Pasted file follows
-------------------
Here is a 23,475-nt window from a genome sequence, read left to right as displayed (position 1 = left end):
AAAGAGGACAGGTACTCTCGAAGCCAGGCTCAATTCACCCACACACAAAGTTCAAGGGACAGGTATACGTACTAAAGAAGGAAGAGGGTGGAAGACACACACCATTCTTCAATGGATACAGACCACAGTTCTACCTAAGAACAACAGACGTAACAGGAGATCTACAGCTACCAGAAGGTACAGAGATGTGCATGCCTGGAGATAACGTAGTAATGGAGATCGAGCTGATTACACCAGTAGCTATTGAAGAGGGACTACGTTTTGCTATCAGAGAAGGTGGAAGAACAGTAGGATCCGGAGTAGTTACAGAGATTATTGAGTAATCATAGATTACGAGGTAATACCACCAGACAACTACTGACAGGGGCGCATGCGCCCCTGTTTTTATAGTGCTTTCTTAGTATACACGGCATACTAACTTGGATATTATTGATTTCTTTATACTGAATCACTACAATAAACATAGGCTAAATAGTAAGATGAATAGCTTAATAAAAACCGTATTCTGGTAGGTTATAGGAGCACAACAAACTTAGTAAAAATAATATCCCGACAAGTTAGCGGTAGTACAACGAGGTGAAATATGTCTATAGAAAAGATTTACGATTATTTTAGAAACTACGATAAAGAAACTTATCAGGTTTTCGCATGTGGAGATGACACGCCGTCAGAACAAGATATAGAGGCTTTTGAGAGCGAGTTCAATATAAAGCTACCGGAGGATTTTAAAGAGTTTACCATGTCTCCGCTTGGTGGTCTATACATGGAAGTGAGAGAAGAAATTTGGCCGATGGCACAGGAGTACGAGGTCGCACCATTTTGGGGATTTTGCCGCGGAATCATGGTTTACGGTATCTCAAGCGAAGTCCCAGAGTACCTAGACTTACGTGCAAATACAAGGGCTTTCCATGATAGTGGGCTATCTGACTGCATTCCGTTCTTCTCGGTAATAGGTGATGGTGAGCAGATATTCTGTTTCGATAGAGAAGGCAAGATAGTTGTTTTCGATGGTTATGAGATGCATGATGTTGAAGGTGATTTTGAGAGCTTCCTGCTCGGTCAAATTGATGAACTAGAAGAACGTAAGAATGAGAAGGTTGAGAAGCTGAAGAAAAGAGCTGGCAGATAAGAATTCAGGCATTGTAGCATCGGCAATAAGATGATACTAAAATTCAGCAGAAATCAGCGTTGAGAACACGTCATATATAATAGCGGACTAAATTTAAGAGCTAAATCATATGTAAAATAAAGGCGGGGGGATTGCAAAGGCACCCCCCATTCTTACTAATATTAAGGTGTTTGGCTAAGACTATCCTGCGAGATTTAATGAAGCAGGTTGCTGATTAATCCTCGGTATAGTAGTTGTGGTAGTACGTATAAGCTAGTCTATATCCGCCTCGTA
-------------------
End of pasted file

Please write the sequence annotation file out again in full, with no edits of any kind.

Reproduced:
Here is a 23,475-nt window from a genome sequence, read left to right as displayed (position 1 = left end):
AAAGAGGACAGGTACTCTCGAAGCCAGGCTCAATTCACCCACACACAAAGTTCAAGGGACAGGTATACGTACTAAAGAAGGAAGAGGGTGGAAGACACACACCATTCTTCAATGGATACAGACCACAGTTCTACCTAAGAACAACAGACGTAACAGGAGATCTACAGCTACCAGAAGGTACAGAGATGTGCATGCCTGGAGATAACGTAGTAATGGAGATCGAGCTGATTACACCAGTAGCTATTGAAGAGGGACTACGTTTTGCTATCAGAGAAGGTGGAAGAACAGTAGGATCCGGAGTAGTTACAGAGATTATTGAGTAATCATAGATTACGAGGTAATACCACCAGACAACTACTGACAGGGGCGCATGCGCCCCTGTTTTTATAGTGCTTTCTTAGTATACACGGCATACTAACTTGGATATTATTGATTTCTTTATACTGAATCACTACAATAAACATAGGCTAAATAGTAAGATGAATAGCTTAATAAAAACCGTATTCTGGTAGGTTATAGGAGCACAACAAACTTAGTAAAAATAATATCCCGACAAGTTAGCGGTAGTACAACGAGGTGAAATATGTCTATAGAAAAGATTTACGATTATTTTAGAAACTACGATAAAGAAACTTATCAGGTTTTCGCATGTGGAGATGACACGCCGTCAGAACAAGATATAGAGGCTTTTGAGAGCGAGTTCAATATAAAGCTACCGGAGGATTTTAAAGAGTTTACCATGTCTCCGCTTGGTGGTCTATACATGGAAGTGAGAGAAGAAATTTGGCCGATGGCACAGGAGTACGAGGTCGCACCATTTTGGGGATTTTGCCGCGGAATCATGGTTTACGGTATCTCAAGCGAAGTCCCAGAGTACCTAGACTTACGTGCAAATACAAGGGCTTTCCATGATAGTGGGCTATCTGACTGCATTCCGTTCTTCTCGGTAATAGGTGATGGTGAGCAGATATTCTGTTTCGATAGAGAAGGCAAGATAGTTGTTTTCGATGGTTATGAGATGCATGATGTTGAAGGTGATTTTGAGAGCTTCCTGCTCGGTCAAATTGATGAACTAGAAGAACGTAAGAATGAGAAGGTTGAGAAGCTGAAGAAAAGAGCTGGCAGATAAGAATTCAGGCATTGTAGCATCGGCAATAAGATGATACTAAAATTCAGCAGAAATCAGCGTTGAGAACACGTCATATATAATAGCGGACTAAATTTAAGAGCTAAATCATATGTAAAATAAAGGCGGGGGGATTGCAAAGGCACCCCCCATTCTTACTAATATTAAGGTGTTTGGCTAAGACTATCCTGCGAGATTTAATGAAGCAGGTTGCTGATTAATCCTCGGTATAGTAGTTGTGGTAGTACGTATAAGCTAGTCTATATCCGCCTCGTA